RFA Fighting Saltwater License Again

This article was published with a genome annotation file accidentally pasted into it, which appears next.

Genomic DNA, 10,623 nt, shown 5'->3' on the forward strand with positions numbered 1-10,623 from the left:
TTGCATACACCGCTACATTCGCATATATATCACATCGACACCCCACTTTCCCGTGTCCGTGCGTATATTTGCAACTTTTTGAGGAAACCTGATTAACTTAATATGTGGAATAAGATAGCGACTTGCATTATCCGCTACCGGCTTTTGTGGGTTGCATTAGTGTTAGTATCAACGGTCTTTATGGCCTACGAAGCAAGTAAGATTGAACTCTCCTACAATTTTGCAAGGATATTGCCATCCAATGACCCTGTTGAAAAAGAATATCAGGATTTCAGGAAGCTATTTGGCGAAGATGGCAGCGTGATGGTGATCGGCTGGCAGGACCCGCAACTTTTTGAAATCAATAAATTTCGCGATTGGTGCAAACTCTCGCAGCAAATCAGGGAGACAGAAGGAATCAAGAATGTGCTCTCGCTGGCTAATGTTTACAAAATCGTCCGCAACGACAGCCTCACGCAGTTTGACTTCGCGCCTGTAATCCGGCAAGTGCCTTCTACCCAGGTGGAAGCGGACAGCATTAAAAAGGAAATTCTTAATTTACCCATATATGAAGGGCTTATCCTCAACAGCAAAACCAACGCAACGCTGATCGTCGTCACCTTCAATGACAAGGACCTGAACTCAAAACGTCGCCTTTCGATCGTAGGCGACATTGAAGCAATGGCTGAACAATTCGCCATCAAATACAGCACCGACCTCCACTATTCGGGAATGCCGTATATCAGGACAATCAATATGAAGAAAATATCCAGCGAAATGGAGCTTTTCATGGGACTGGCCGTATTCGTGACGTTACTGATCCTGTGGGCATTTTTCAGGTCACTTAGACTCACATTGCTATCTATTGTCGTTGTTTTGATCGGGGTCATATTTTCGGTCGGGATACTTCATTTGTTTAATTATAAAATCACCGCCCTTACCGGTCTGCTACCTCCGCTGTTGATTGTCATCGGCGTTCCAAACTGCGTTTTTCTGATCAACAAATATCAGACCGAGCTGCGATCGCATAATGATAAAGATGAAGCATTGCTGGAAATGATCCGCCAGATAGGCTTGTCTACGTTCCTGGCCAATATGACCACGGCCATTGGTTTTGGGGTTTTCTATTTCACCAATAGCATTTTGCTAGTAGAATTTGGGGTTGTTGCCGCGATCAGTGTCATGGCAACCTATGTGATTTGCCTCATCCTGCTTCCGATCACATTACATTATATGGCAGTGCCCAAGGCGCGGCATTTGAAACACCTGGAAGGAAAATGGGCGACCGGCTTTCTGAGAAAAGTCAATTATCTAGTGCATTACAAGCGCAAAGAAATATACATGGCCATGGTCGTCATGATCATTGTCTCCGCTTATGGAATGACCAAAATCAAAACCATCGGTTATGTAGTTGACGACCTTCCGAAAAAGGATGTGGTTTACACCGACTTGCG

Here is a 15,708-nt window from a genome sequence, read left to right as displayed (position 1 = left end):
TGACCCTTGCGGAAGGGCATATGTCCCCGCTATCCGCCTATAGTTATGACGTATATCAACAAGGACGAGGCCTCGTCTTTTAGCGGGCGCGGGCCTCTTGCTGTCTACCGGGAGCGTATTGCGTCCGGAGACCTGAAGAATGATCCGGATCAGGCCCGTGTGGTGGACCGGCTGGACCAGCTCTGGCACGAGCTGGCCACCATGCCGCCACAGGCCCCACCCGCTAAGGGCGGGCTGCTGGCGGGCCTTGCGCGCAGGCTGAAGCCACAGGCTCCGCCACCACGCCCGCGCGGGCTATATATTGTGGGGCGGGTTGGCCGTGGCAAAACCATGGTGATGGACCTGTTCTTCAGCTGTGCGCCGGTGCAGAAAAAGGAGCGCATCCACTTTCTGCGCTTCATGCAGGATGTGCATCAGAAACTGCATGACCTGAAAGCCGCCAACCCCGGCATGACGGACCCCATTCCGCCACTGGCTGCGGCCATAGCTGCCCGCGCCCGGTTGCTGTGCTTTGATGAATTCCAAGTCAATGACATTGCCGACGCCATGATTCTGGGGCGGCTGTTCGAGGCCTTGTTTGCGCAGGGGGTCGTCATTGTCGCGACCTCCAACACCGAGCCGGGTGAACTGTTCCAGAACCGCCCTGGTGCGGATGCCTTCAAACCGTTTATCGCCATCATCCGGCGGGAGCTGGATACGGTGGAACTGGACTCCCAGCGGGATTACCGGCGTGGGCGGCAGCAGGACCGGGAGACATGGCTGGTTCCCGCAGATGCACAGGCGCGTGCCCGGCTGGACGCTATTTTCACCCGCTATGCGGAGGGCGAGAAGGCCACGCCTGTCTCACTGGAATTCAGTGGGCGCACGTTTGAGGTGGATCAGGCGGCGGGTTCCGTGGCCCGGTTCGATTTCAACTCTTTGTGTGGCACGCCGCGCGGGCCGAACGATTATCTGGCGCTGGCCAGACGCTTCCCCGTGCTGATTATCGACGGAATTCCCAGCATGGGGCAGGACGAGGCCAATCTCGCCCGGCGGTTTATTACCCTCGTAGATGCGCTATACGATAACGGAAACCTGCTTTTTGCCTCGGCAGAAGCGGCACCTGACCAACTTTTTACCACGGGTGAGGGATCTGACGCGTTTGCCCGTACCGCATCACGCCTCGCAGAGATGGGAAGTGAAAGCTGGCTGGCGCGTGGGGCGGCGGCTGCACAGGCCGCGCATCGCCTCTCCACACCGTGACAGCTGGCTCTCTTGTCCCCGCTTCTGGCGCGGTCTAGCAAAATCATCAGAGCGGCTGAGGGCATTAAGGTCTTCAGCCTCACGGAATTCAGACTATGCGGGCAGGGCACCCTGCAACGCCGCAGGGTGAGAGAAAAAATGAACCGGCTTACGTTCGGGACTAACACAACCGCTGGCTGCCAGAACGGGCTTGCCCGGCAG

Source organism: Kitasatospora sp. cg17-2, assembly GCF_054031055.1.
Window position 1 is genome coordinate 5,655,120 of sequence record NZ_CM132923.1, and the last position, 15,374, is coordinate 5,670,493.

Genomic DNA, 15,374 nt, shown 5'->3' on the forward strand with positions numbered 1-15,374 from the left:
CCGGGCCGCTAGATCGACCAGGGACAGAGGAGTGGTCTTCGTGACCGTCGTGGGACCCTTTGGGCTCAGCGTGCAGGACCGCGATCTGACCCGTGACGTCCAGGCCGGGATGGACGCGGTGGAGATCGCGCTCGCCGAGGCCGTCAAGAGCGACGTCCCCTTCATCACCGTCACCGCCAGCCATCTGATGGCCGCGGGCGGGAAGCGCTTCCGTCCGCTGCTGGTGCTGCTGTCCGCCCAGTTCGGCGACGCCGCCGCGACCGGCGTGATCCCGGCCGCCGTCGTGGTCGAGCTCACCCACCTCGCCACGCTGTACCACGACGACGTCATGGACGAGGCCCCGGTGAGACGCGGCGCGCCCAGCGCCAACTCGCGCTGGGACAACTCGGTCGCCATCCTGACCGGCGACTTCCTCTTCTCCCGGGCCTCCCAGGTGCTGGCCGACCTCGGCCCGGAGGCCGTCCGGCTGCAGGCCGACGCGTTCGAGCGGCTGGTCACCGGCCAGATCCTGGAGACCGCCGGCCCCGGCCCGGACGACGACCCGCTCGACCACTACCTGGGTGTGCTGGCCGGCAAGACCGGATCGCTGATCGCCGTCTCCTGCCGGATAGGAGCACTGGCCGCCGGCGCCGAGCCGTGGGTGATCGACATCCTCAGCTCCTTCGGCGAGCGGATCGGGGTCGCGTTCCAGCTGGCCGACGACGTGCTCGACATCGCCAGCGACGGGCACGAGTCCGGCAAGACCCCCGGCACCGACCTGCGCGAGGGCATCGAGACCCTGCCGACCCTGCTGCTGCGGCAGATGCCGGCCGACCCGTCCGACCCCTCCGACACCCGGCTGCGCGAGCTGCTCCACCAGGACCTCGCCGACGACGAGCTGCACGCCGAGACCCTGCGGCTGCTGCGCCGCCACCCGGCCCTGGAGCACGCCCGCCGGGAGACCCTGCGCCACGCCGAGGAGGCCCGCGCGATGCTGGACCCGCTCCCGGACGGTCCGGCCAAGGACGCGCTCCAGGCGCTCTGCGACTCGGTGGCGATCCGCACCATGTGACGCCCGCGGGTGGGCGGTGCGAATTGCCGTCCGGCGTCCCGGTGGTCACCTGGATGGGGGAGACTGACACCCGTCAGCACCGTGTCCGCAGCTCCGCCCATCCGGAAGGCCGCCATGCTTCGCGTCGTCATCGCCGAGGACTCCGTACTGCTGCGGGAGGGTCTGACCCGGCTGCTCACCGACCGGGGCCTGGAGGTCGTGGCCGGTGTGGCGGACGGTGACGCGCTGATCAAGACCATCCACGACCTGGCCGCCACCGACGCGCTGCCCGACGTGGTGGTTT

Just when the Recreational Fishing Alliance appeared to be bootstrapping itself toward respectability by voicing opposition to the proposed opening of the EEZ to striper exploitation it starts carping about saltwater licenses again. See my piece on saltwater licenses above. CONGRESSMAN PALLONE TAKES A STAND AGAINST SALTWATER FISHING LICENSE The National Marine Fisheries Service made a strong pitch for a saltwater fishing license at a House Resources Committee hearing on Wednesday, May 3rd, and got strenuous opposition from Rep. Frank Pallone Jr., D-N.J. William Hogarth, director of NMFS, told the committee that the license would allow the government to count anglers. Pallone, a senior member of the committee, questioned the value of this knowledge. Pallone has long pointed out that accurate data on landings is the vital need of fisheries management, not the names of the participants compiled through an unnecessary tax. Hogarth admitted, when pressed by Pallone, that a mandatory registration system with a charge of $20 to $25 annually would not produce a lot of landings information or solid basis for a total allowable catch. "I want to emphasize that recreational anglers in my district and across New Jersey are strongly opposed to a saltwater license that includes a fee," Pallone said. Hogarth also admitted that the current Marine Recreational Fisheries Statistics Survey system of recreational data collection was designed to observe long-term trends and was not intended for use in making stock allocation decisions. This may be so, but it does not restrain either the Mid-Atlantic Fishery Management Council or the Atlantic States Marine Fisheries Commission, or, for that matter, NMFS itself, from using the numbers as hard data. A recent report by the National Research Council found that "users" concerns about the use of MRFSS in fishery management are justified," and that MRFSS "should be completely redesigned." Pallone pressed Hogarth further on the use of mandatory total allowable catch (TAC) limits for the recreational sector. He asked about the use of MRFSS data, if Congress were to legislate the use of such TAC limits. "Without more accurate recreational catch data than what we get from MRFSS, how can you justify requiring a hard TAC for recreational fishermen?" Pallone asked. "It would be difficult," Hogarth replied. He also told Pallone that NMFS is committed to developing a new recreational data collection system to replace MRFSS. Pallone's questions came during a hearing in the House Resources Committee on reauthorization of the Magnuson-Stevens Fishery Management Act, which regulates fishing in the exclusive economic zone (EEZ) from three to 200 miles offshore. James A. Donofrio, executive director of the Recreational Fishing Alliance, said he has been in Washington talking to congressmen about the problems with a national saltwater fishing license. "I'm getting good response," he said. "Even congressmen from states that already have a saltwater fishing license appreciate the concerns anglers have with a license to fish in saltwater." Donofrio is surprised that the current Bush adminstration is not anti-saltwater fishing license, as his father, President George H. Bush, was. "I remember when the first President Bush came to New Jersey — to Belmar — and expressed his opposition to a saltwater license," Donofrio said.